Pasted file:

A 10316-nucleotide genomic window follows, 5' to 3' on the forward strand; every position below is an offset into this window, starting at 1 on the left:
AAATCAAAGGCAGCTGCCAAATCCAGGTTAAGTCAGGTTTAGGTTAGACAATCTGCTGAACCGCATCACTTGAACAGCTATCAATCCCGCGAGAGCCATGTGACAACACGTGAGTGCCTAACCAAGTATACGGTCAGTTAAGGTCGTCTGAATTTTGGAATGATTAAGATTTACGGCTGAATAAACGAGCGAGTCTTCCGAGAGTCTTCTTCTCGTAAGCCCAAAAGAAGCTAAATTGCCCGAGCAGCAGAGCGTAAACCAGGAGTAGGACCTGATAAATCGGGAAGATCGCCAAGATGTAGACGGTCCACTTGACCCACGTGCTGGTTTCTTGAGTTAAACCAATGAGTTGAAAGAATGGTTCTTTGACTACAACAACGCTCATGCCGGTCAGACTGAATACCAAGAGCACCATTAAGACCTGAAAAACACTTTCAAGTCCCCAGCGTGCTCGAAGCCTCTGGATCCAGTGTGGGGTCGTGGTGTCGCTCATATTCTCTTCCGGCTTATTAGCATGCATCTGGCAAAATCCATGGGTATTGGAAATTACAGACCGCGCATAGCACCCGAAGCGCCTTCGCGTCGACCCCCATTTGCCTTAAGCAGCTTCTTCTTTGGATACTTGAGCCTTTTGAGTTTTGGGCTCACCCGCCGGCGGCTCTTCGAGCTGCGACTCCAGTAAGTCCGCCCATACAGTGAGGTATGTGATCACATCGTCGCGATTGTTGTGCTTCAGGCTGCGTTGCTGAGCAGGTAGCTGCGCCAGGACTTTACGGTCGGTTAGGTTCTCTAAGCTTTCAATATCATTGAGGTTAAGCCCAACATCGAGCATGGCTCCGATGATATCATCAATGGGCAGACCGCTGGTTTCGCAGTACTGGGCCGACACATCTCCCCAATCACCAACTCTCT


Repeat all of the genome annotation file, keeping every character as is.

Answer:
A 10316-nucleotide genomic window follows, 5' to 3' on the forward strand; every position below is an offset into this window, starting at 1 on the left:
AAATCAAAGGCAGCTGCCAAATCCAGGTTAAGTCAGGTTTAGGTTAGACAATCTGCTGAACCGCATCACTTGAACAGCTATCAATCCCGCGAGAGCCATGTGACAACACGTGAGTGCCTAACCAAGTATACGGTCAGTTAAGGTCGTCTGAATTTTGGAATGATTAAGATTTACGGCTGAATAAACGAGCGAGTCTTCCGAGAGTCTTCTTCTCGTAAGCCCAAAAGAAGCTAAATTGCCCGAGCAGCAGAGCGTAAACCAGGAGTAGGACCTGATAAATCGGGAAGATCGCCAAGATGTAGACGGTCCACTTGACCCACGTGCTGGTTTCTTGAGTTAAACCAATGAGTTGAAAGAATGGTTCTTTGACTACAACAACGCTCATGCCGGTCAGACTGAATACCAAGAGCACCATTAAGACCTGAAAAACACTTTCAAGTCCCCAGCGTGCTCGAAGCCTCTGGATCCAGTGTGGGGTCGTGGTGTCGCTCATATTCTCTTCCGGCTTATTAGCATGCATCTGGCAAAATCCATGGGTATTGGAAATTACAGACCGCGCATAGCACCCGAAGCGCCTTCGCGTCGACCCCCATTTGCCTTAAGCAGCTTCTTCTTTGGATACTTGAGCCTTTTGAGTTTTGGGCTCACCCGCCGGCGGCTCTTCGAGCTGCGACTCCAGTAAGTCCGCCCATACAGTGAGGTATGTGATCACATCGTCGCGATTGTTGTGCTTCAGGCTGCGTTGCTGAGCAGGTAGCTGCGCCAGGACTTTACGGTCGGTTAGGTTCTCTAAGCTTTCAATATCATTGAGGTTAAGCCCAACATCGAGCATGGCTCCGATGATATCATCAATGGGCAGACCGCTGGTTTCGCAGTACTGGGCCGACACATCTCCCCAATCACCAACTCTCT